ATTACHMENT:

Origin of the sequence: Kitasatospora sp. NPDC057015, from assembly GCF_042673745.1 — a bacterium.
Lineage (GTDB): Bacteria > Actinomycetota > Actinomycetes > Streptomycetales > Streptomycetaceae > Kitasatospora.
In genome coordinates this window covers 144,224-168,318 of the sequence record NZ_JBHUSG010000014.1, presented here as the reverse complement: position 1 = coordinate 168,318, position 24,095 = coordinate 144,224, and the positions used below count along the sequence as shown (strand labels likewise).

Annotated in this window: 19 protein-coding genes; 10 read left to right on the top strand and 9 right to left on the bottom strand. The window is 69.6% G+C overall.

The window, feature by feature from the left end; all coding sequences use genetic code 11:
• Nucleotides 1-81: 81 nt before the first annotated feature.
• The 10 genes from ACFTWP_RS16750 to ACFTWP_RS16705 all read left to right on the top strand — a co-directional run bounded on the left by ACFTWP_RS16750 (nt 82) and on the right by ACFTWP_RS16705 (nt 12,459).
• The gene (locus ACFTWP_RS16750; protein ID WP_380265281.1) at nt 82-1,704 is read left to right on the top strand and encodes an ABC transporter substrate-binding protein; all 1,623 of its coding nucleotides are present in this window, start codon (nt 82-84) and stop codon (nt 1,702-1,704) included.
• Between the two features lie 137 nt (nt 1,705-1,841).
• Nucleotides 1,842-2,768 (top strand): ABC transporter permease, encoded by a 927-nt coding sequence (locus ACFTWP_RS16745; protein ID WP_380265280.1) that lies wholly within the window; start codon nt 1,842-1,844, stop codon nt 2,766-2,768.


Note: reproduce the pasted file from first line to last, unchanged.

Origin of the sequence: Kitasatospora sp. NPDC057015, from assembly GCF_042673745.1 — a bacterium.
Lineage (GTDB): Bacteria > Actinomycetota > Actinomycetes > Streptomycetales > Streptomycetaceae > Kitasatospora.
In genome coordinates this window covers 144,224-168,318 of the sequence record NZ_JBHUSG010000014.1, presented here as the reverse complement: position 1 = coordinate 168,318, position 24,095 = coordinate 144,224, and the positions used below count along the sequence as shown (strand labels likewise).

Annotated in this window: 19 protein-coding genes; 10 read left to right on the top strand and 9 right to left on the bottom strand. The window is 69.6% G+C overall.

The window, feature by feature from the left end; all coding sequences use genetic code 11:
• Nucleotides 1-81: 81 nt before the first annotated feature.
• The 10 genes from ACFTWP_RS16750 to ACFTWP_RS16705 all read left to right on the top strand — a co-directional run bounded on the left by ACFTWP_RS16750 (nt 82) and on the right by ACFTWP_RS16705 (nt 12,459).
• The gene (locus ACFTWP_RS16750; protein ID WP_380265281.1) at nt 82-1,704 is read left to right on the top strand and encodes an ABC transporter substrate-binding protein; all 1,623 of its coding nucleotides are present in this window, start codon (nt 82-84) and stop codon (nt 1,702-1,704) included.
• Between the two features lie 137 nt (nt 1,705-1,841).
• Nucleotides 1,842-2,768 (top strand): ABC transporter permease, encoded by a 927-nt coding sequence (locus ACFTWP_RS16745; protein ID WP_380265280.1) that lies wholly within the window; start codon nt 1,842-1,844, stop codon nt 2,766-2,768.